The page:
Dave Craven: Terrestrial TV for World Cup vital if game is to widen appeal

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IT is not often said but this has truly been a good news week for rugby league.

Admittedly, at first glance, you can see how some might argue otherwise.

Ian Millward certainly will not think it has been all sweetness and light after his dismissal from Castleford Tigers, becoming the second Super League boss to be sacked already this term.

And concerned Hull KR fans will be sweating nervously again after Neil Hudgell’s latest declaration that his money pit is no longer bottomless and the chairman’s funding of his cherished club will not extend into 2014.

There have been previous such warnings but if he and associate Rob Crossland follow through this time it does leave them in a perilous state. Furthermore, though others might contend otherwise, the glut of injuries announced in recent days – Tickle, Elima, Cahill to name just three – surely says plenty about the cost of that strenuous Easter period too. It isn’t just a coincidence is it?

However, forget all that, the BBC is broadcasting all England’s World Cup games AND there is a chance Great Britain could finally be revived. For me, looking at the bigger picture, that is an incredibly positive double blast.

Firstly, let’s look at that Beeb news and a new four-year contract in the bag.

For all Sky have done wonders for rugby league, bringing finance which is ostensibly a life-support machine for many clubs, the only way to truly promote the game to a wider audience is by having the terrestrial broadcasters on board.

There is inevitable talk that the forthcoming World Cup is the sport’s big chance to build-on the unrivalled success of last summer’s Olympics and tap into the nation’s imagination.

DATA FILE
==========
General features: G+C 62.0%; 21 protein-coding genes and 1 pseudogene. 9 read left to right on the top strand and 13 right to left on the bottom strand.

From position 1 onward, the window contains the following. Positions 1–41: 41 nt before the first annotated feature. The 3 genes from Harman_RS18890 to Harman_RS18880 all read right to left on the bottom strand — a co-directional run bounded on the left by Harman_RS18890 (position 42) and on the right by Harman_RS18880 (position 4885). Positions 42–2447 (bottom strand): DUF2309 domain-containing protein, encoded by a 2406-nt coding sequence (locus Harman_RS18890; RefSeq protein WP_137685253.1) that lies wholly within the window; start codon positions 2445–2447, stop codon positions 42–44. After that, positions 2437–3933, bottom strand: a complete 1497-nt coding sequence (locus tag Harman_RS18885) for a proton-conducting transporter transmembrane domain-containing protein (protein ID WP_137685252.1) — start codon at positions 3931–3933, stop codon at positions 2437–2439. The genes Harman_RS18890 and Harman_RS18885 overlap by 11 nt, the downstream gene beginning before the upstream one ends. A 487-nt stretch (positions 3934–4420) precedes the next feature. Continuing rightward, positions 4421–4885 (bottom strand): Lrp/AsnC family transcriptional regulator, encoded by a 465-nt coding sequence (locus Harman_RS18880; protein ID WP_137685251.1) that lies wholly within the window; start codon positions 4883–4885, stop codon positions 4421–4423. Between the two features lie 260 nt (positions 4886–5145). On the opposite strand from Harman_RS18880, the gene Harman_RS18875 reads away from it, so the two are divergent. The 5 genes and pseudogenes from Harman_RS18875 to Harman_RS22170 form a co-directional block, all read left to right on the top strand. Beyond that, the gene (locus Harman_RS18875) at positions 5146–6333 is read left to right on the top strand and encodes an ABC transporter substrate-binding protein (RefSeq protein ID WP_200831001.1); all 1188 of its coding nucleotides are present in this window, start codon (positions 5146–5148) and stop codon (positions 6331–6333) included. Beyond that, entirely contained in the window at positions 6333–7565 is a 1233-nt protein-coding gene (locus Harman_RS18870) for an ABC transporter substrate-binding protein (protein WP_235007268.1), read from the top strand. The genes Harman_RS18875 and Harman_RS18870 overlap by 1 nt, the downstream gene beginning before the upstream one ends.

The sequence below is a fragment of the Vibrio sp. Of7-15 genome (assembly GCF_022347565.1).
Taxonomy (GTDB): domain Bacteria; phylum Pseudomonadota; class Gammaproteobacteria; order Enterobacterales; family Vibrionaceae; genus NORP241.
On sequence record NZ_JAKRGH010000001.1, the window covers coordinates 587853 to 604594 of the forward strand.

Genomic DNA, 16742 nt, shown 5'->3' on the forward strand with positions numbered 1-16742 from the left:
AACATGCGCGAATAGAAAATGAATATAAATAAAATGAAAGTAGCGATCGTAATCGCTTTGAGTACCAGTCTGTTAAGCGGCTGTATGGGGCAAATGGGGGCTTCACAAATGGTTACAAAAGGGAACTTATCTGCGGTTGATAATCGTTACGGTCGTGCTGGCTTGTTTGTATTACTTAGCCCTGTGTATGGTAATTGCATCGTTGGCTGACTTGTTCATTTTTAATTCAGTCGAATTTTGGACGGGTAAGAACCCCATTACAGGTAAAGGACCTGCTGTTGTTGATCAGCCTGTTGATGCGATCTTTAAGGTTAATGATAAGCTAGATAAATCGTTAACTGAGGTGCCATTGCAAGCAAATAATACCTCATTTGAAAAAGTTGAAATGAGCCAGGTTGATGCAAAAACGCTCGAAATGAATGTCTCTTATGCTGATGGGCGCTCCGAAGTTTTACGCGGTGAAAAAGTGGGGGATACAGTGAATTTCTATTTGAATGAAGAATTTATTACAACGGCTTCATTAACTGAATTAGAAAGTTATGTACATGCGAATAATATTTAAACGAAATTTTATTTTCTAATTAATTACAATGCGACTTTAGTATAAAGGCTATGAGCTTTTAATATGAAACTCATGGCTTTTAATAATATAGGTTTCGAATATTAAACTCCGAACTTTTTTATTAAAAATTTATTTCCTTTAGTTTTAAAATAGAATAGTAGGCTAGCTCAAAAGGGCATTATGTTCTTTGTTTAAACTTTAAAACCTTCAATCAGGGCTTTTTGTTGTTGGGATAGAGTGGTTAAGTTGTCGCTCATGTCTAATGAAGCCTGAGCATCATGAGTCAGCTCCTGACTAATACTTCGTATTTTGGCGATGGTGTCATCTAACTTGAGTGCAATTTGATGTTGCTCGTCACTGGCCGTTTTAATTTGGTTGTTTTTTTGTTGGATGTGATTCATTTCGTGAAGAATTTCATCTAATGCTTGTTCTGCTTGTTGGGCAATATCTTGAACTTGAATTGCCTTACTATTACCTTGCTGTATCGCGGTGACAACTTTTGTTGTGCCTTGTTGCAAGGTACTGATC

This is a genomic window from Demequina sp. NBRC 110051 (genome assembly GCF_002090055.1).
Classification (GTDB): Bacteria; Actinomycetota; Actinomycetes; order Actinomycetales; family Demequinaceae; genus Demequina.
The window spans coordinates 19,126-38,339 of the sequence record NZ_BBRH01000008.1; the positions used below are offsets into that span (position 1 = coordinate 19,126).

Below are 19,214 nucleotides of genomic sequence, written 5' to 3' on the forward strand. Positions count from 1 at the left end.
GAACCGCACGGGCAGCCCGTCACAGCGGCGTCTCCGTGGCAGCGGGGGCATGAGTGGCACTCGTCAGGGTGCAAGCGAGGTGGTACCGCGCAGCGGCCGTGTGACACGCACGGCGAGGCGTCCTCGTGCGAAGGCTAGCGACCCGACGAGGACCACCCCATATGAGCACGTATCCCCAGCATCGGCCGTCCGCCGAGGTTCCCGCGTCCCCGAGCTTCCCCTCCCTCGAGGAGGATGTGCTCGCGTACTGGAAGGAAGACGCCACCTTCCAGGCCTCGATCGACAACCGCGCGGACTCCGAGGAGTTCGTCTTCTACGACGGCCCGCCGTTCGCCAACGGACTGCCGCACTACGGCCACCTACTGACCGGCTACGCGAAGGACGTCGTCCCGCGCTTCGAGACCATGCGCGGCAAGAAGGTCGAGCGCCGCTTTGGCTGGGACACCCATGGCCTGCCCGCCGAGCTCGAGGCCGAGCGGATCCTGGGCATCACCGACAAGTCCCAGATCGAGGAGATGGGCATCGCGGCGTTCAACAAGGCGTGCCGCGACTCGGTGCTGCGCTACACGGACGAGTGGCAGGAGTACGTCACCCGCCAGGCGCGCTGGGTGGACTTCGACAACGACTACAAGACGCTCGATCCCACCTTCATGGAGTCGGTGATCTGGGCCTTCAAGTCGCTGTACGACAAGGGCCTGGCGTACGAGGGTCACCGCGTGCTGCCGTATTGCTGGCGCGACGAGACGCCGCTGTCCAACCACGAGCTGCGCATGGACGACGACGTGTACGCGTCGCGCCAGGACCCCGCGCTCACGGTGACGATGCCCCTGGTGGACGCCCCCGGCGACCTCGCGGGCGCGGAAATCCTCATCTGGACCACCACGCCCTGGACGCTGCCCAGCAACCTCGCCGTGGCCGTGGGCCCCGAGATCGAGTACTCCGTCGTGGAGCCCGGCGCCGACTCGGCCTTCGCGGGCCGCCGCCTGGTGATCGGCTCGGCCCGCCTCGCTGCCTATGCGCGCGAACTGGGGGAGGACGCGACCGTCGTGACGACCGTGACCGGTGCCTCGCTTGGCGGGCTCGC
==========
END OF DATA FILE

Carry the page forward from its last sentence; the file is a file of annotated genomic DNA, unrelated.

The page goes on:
For it to do that it had to have the Beeb as an ally. Showing the World Cup on Sky would be like preaching to the converted. If rugby league truly wants to be a national and international game it has to have a vehicle to take it to every outpost in the UK and only the Beeb can offer that.

The crucial aspect for organisers now is to ensure all stadiums involving those England fixtures – against Australia at Cardiff, Ireland in Huddersfield and Fiji at Hull FC – are sold-out.

If rugby league is to be taken seriously, it needs its potential new viewers to see stadiums full to brimming, generating the sort of atmosphere everyone involved in the game knows it can do and not rows of empty seats which has too often been the case in the sport’s recent BBC productions.

There is no reason why that cannot be achieved and ticket sales are, encouragingly, swift.

Clearly, Sky have missed out on the chance to be host broadcaster with Premier Sports winning that race to secure rights to all 28 games in the tournament.

There are doom-mongers who feel that is a backward step given their relative novice status in rugby league broadcasting.

But, given they show every game in the NRL and, last night’s issues at Doncaster aside, provide excellent coverage of the Championship, they are a growing entity which will only get bigger.

On to Great Britain and the prospect of the Ashes being back in just two years time.

Many people thought the famous jersey had been retired for good after head coach Tony Smith took charge in a victorious series against New Zealand in 2007.

But, as part of the BBC deal, there will be England coverage at Four Nations Series’ in 2014 and 2016, plus the 2017 World Cup.

Of course, that leaves a window of opportunity in 2015 and RFL chief executive Nigel Wood says reviving the Ashes series is definitely on the agenda at the International Federation meeting in Canberra next week.

Nothing is guaranteed and it still may not materialise but there is more optimism than ever before the old rivalry with Australia could return.

Great Britain may not be any different to England when it comes to actual personnel but in spirit, having the traditional Lions back is so, so much more.